Portuguese Police Disrupt Darkweb Counterfeit Cash Network

The police enforcement from Portugal has recently disrupted a counterfeit money network that operated on the dark web. The criminals used to sell fake cash notes in exchange for Bitcoin and other cryptos.

According to the Portuguese police, the operation lasted two years and produced over one million EUR in fake notes that circulated in at least four countries: Portugal, Spain, France and Germany. This was the second-largest group of Europe at the time. There are no indications whether the notes made it to other countries as well.

Europol assisted the Portuguese police in this criminal investigation and affirmed that a total of five people were arrested for the crime. According to the official statement, the counterfeit notes were advertised on sites based on the dark web and the deals were made on encrypted chat platforms.

During the arrest, the police were able to seize 1,833 counterfeit notes, which were worth around $70,000 EUR. Objects that were used in order to create the fake notes were also apprehended by the police during the operation. These included computers, holographic stickers, ultraviolent ink and printers.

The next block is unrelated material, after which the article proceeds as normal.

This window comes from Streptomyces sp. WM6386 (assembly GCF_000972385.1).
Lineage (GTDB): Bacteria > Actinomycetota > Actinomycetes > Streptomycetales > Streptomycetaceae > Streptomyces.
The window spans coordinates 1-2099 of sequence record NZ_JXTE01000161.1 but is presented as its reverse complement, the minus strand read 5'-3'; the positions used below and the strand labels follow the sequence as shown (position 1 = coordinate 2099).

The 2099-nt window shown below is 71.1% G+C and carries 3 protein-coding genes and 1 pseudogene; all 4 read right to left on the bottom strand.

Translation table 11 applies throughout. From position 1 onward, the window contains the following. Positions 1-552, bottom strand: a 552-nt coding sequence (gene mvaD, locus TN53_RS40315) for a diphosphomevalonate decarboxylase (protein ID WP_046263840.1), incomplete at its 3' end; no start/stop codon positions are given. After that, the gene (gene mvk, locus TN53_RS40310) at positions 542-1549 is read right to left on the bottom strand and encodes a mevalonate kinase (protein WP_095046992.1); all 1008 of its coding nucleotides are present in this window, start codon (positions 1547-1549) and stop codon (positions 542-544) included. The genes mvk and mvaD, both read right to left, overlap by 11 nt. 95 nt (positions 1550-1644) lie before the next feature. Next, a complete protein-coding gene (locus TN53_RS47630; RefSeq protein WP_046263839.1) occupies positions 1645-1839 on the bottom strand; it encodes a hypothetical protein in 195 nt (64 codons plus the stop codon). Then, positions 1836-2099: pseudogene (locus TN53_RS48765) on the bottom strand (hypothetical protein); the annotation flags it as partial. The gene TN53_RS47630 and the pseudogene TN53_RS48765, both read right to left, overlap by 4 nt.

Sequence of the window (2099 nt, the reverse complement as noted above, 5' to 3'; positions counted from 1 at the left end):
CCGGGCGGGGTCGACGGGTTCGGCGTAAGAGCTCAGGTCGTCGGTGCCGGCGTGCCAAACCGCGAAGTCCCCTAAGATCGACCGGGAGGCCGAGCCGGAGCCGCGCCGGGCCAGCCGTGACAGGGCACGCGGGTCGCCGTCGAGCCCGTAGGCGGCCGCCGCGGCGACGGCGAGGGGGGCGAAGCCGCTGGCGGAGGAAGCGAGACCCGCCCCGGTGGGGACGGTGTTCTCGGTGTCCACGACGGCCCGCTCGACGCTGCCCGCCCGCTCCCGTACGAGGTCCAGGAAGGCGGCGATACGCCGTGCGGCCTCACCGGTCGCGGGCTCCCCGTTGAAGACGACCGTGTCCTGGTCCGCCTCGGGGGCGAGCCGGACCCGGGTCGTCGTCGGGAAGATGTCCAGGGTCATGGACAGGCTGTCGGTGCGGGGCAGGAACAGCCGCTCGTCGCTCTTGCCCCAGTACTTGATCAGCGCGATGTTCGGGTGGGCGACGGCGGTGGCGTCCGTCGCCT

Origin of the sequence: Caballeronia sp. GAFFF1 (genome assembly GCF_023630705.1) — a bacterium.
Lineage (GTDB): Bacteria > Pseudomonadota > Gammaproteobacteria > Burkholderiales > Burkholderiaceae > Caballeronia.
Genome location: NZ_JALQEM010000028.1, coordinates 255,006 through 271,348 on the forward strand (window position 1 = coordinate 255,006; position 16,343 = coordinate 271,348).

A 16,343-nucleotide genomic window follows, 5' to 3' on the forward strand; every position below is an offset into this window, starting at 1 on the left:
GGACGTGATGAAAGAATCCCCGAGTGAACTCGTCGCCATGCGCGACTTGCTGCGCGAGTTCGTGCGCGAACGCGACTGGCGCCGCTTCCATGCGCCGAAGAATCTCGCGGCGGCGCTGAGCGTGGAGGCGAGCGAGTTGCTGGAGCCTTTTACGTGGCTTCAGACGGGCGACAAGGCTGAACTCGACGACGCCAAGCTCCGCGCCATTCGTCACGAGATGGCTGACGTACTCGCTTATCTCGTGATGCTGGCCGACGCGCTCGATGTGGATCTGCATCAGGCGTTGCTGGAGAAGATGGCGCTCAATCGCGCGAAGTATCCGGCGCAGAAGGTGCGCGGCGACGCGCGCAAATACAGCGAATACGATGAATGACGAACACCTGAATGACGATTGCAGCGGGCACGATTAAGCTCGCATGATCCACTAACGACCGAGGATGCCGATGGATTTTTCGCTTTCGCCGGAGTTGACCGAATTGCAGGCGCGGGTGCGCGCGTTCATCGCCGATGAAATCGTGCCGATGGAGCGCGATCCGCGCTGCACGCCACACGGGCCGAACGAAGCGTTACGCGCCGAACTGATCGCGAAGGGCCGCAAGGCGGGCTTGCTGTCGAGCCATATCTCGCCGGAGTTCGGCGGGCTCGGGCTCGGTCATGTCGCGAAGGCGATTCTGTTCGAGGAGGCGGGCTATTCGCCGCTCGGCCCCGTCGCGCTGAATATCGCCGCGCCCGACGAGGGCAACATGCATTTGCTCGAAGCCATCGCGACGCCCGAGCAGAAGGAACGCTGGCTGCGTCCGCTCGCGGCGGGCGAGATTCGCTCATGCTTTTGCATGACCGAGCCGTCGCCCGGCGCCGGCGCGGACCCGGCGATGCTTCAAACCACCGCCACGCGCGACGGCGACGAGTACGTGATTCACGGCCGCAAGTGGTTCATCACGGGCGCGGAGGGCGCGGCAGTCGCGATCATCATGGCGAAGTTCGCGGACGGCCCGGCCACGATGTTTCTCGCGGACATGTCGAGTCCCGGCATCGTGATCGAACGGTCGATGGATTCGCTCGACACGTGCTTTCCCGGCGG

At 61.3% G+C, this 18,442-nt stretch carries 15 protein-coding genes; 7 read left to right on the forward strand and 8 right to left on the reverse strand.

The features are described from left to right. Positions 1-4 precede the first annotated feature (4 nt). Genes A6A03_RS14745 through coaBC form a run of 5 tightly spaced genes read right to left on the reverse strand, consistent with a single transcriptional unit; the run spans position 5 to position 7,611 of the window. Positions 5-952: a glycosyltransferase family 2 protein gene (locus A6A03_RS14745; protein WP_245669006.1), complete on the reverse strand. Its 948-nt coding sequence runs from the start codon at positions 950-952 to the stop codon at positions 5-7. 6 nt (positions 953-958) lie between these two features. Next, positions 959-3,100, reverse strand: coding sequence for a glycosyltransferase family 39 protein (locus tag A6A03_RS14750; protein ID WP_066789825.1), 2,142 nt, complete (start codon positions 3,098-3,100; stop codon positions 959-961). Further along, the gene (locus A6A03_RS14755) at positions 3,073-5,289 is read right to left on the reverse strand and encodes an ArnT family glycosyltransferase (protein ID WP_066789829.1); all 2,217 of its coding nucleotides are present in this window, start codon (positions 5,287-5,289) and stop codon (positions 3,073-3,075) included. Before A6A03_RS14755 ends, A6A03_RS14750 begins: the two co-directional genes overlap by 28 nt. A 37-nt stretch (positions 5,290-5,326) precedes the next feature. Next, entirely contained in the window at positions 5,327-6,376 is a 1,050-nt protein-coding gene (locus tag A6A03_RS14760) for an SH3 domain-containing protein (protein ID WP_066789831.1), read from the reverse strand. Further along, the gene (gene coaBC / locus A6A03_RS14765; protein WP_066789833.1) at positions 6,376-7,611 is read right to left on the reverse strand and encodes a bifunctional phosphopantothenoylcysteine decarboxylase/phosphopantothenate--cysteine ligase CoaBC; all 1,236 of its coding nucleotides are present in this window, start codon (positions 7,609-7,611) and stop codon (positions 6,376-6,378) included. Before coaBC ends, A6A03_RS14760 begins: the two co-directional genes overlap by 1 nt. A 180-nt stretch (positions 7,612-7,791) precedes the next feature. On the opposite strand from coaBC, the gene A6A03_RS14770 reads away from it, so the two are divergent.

Selling fake money on the dark web is not really something uncommon. There are several black markets around the world in which people can buy illegal goods and most of the time people use cryptocurrencies because they are harder to track than bank deposits. Obviously, they also leave a track, unless you use a privacy coin such as Monero, so it is dangerous to use them.

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Author: Hank Klinger

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